A second look at an exoplanet system 40 light-years from Earth has brought a bonanza for astronomers: not two, not three, but seven alien worlds – some of which could have acceptable conditions for life.
“I think that we’ve made a crucial step towards finding if there is life out there. … Before, it was indications,” said study co-author Amaury Triaud of Cambridge University’s Institute of Astronomy. “Now we have the right target.”
That claim is debatable, but in any case, the discovery suggests that there are even more planets out there than astronomers previously thought. Which is what astronomers have been saying repeatedly for the past decade.
“The solar system with its four (sub-)Earth-sized planets might be nothing out of the ordinary,” Ignas Snellen of the Leiden Observatory wrote in a commentary on the findings, published in this week’s issue of the journal Nature.
The discoveries actually started last year, when the same team of astronomers reported spotting three Earth-sized planets around an ultracool dwarf star called TRAPPIST-1, in the constellation Aquarius.
The star is only slightly bigger than Jupiter, and puts out about 0.05 percent as much light as our sun. It takes its name from the 23-inch telescope in Chile that the astronomers used to find it, known as the Transiting Planets and Planetesimals Small Telescope or TRAPPIST.
The team, led by Michaël Gillon of Belgium’s University of Liège, conducted follow-up observations with TRAPPIST and other instruments over the months that followed. They watched for repeated dimmings of the TRAPPIST-1 star as planets passed across its disk, and worked out the sizes as well as the masses of the planets by carefully monitoring the variations in the timings of the transits.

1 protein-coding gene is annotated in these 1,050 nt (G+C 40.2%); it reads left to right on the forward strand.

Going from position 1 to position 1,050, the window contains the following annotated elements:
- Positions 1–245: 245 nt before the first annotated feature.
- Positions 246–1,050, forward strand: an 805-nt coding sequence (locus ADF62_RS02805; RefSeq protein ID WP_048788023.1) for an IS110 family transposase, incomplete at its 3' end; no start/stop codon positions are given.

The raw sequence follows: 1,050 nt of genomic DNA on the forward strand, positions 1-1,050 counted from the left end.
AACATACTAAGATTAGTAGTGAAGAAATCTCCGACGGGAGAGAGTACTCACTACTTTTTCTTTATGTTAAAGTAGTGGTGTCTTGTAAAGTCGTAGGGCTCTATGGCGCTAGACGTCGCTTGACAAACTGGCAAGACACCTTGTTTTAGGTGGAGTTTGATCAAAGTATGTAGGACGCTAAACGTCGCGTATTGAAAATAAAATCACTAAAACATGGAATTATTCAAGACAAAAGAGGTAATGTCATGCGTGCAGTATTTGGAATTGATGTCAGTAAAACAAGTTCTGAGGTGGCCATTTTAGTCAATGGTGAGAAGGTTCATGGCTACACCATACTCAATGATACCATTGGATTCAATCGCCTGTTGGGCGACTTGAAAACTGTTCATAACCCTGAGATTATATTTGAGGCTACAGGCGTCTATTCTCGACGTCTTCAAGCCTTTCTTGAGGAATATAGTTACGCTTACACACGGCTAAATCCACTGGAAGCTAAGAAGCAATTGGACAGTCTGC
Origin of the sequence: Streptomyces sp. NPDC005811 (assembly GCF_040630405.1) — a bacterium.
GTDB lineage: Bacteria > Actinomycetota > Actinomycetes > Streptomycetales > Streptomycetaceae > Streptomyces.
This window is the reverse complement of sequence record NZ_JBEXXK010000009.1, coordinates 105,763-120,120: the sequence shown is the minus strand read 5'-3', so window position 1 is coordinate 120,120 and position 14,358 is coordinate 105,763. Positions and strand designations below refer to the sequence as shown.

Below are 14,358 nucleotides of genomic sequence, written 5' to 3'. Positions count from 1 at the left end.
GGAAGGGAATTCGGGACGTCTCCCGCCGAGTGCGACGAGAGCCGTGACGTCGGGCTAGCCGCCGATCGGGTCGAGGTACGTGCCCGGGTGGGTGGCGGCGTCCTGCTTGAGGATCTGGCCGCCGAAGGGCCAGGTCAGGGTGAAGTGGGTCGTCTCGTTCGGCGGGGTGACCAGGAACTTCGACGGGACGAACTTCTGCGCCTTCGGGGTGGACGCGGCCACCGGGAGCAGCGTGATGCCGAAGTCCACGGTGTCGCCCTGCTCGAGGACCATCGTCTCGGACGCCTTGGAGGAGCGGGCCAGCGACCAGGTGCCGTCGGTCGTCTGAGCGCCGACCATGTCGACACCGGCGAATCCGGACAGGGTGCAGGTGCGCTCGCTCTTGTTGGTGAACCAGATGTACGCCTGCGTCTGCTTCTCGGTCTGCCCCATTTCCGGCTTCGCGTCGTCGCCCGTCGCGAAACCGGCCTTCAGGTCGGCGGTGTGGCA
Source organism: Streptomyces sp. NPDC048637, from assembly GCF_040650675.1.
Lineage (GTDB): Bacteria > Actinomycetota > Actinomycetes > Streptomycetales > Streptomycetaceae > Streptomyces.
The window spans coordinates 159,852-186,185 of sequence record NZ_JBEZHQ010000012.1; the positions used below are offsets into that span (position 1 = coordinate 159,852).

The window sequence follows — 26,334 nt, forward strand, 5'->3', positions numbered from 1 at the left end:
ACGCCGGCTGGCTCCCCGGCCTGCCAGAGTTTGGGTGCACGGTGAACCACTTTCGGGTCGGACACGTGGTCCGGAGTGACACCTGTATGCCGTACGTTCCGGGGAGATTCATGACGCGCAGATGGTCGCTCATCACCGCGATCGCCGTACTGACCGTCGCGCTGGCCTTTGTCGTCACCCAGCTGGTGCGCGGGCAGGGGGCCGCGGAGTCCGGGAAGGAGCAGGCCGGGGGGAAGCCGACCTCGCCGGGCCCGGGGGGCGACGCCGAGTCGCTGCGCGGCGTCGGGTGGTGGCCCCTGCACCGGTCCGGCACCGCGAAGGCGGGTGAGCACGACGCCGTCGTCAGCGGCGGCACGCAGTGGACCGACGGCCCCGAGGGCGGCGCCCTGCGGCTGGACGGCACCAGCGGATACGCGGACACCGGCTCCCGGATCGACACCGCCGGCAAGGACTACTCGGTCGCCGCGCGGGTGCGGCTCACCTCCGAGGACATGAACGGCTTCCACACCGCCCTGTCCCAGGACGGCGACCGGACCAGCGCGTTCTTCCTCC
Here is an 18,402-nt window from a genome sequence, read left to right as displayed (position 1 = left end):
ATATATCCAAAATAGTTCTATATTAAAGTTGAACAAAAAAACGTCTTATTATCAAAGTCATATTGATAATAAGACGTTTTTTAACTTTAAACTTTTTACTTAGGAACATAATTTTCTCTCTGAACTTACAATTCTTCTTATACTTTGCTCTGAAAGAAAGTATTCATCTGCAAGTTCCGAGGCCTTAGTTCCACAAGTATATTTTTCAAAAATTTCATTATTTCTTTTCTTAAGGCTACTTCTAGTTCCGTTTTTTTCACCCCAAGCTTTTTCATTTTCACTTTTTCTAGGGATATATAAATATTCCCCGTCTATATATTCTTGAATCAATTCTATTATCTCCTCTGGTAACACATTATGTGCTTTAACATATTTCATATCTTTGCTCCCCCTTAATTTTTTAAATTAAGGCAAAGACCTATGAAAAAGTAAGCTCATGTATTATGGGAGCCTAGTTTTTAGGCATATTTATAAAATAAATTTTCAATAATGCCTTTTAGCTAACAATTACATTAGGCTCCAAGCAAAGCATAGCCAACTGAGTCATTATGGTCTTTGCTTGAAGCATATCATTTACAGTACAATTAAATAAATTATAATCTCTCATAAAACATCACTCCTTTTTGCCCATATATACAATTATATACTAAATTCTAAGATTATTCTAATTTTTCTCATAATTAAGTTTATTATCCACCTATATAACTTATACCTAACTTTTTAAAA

The additional data showed that the pattern of sightings they associated with the third, outermost planet was actually being caused by three separate worlds. They also detected the signatures of two farther-out planets, bringing the total to seven.
The planets are known as TRAPPIST-1 b, c, d, e, f, g and h. All of them lie within what would be the orbit of Mercury in our own solar system. But because the parent star is so dim, the e, f and g planets are in the system’s habitable zone, where it’s theoretically cool enough for water to exist in abundant liquid form.
All seven planets are roughly Earth-sized, and planets b through g appear to be rocky planets like our own. Planet h is still a question mark, however, because astronomers don’t yet have enough data to figure out its mass or its density.
Although TRAPPIST-1 isn’t close enough to visit anytime soon, the newly published findings add some extra luster to the dim bulbs of the Milky Way. Ultracool dwarfs and red dwarfs are appealing targets because they’re the most populous classes of stars in our galaxy, and because they’re so long-lived.
TRAPPIST-1 is thought to be at least a billion years old, and Gillon said it’ll probably remain stable long after our own sun has run out of gas. The same forecast applies to Proxima Centauri, the 4.8 billion-year-old red dwarf that’s only 4.2 light-years away from us and harbors at least one Earth-type planet.